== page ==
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Friday Bird Droppings: Where the sports world is taking a stand

The Orioles joined countless other teams in MLB and other professional sports in electing not to play last night in protest of racial injustice. Good for them!

Baltimore Orioles v Tampa Bay Rays Photo by Julio Aguilar/Getty Images

Good morning, Camden Chatters.

Last night, the Baltimore Orioles took a sitting out.

Not long before the scheduled first pitch of their series finale in Tampa, the Birds decided, after a players-only meeting, that they weren’t going to play.

They weren’t the only ones, of course. The Orioles’ game was one of seven postponements in the major leagues last night, adding to three that were postponed on Wednesday night along with the entire slate of NBA, WNBA, and NHL games and a slew of NFL practices. The player-led movement, sparked by the Milwaukee Bucks on Wednesday night, serves as a protest of systemic racism and social inequality following the police shooting of Jacob Blake in Kenosha, Wis., on Sunday.

We’ve never witnessed anything quite like this in the sports world before — athletes of all different backgrounds, in nearly every professional sports league, rising up as one, showing their solidarity in the pursuit of social justice.

Not surprisingly, it didn’t take long for critics to fire up their Twitter machines and message board forums. “What does this even accomplish?” they say. “Why is it any of their business? Keep politics out of sports.”

Here’s the thing: this is bigger than sports. This is bigger than you, or me, or any individual sports fan. It’s about basic human rights, something that should matter to everybody on this planet. It certainly matters to the human beings who play these sports for a living, many of whom have had devastating personal experience with being treated differently because of the color of their skin.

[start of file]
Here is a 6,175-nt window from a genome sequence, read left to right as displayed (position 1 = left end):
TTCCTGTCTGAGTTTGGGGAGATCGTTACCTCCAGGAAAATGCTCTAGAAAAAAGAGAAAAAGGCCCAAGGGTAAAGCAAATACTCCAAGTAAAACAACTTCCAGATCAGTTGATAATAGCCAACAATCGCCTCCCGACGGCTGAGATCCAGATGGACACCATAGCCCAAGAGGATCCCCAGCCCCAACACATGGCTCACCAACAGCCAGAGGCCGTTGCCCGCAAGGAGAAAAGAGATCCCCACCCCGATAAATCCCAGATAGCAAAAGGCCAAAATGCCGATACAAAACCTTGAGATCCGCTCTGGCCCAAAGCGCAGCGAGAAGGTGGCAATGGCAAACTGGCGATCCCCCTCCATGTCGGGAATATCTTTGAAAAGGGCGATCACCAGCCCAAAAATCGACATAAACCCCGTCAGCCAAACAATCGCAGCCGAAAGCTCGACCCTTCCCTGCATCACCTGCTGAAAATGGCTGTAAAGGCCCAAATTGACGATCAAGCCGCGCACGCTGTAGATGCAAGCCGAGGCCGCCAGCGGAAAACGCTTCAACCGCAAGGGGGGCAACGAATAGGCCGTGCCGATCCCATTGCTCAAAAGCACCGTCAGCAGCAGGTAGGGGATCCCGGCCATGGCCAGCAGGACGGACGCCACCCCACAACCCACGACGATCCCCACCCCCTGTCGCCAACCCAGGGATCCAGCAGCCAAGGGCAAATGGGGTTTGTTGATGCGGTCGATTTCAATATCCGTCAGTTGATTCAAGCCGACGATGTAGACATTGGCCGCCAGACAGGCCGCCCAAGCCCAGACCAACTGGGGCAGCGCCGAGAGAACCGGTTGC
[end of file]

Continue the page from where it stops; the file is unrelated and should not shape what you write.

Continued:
By electing not to play, even if just for one or two nights, the players are making a powerful point. They’re reminding us of what really matters in this world (hint: it’s not sports). They’re showing their frustration while raising awareness of the many issues this nation needs to fix. And, hopefully, their actions are stirring up important conversations in households all across the country. And while there will always be some folks who will never accept it, if this player protest can help change the hearts and minds of those who otherwise wouldn’t have thought about these issues — and maybe inspire some meaningful changes in policy along the way — then postponing a few games seems the tiniest price to pay.

Good on you, Orioles, and everyone involved.


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Orioles birthdays and history

Is today your birthday? Happy birthday! Two ex-Orioles were born on this day: 1975 righty Mike Torrez (74), who was a 20-game winner in his only year with the Birds; and Lou Piniella (77), who began his career with one plate appearance for the O’s before playing 17 years elsewhere and going on to a prolific managing career.

The Orioles historically have had a horrendous time on August 28, with a 26-35 all-time record. In 1988 they won an 11-inning game on this date...and then they didn’t get another victory until 21 years later. In between, they lost 14 consecutive games on August 28. The last game of the skid was in 2007, when the O’s carried a 6-3 lead to the top of the eighth against the Rays...and then proceeded to give up 11 runs in the eighth inning in an eventual 15-8 loss. The O’s finally snapped the losing streak in 2009 with a 13-4 blowout of Cleveland, featuring home runs by Nick Markakis and Felix Pie.

Not part of that streak, but also an ugly performance, was in 1986, when closer Don Aase blew saves in both the first and second games of a doubleheader, resulting in an Athletics sweep. In game one, Aase was tagged for a two-out, two-run, walkoff homer by Dave Kingman, and in the nightcap he lost on a Carney Lansford two-run triple, again with two outs in the ninth.

And on this date in 1960, the Orioles won, but they needed help from some questionable umpiring to do so. With the O’s up 3-0 in the eighth against the White Sox, Milt Pappas gave up a game-tying home run to Ted Kluszewski, but umpire Ed Hurley waved it off because he had called timeout just before the pitch was delivered. Given a do-over, Pappas retired Kluszewski, and the O’s went on to win, 3-1. The White Sox protested the game, to no avail.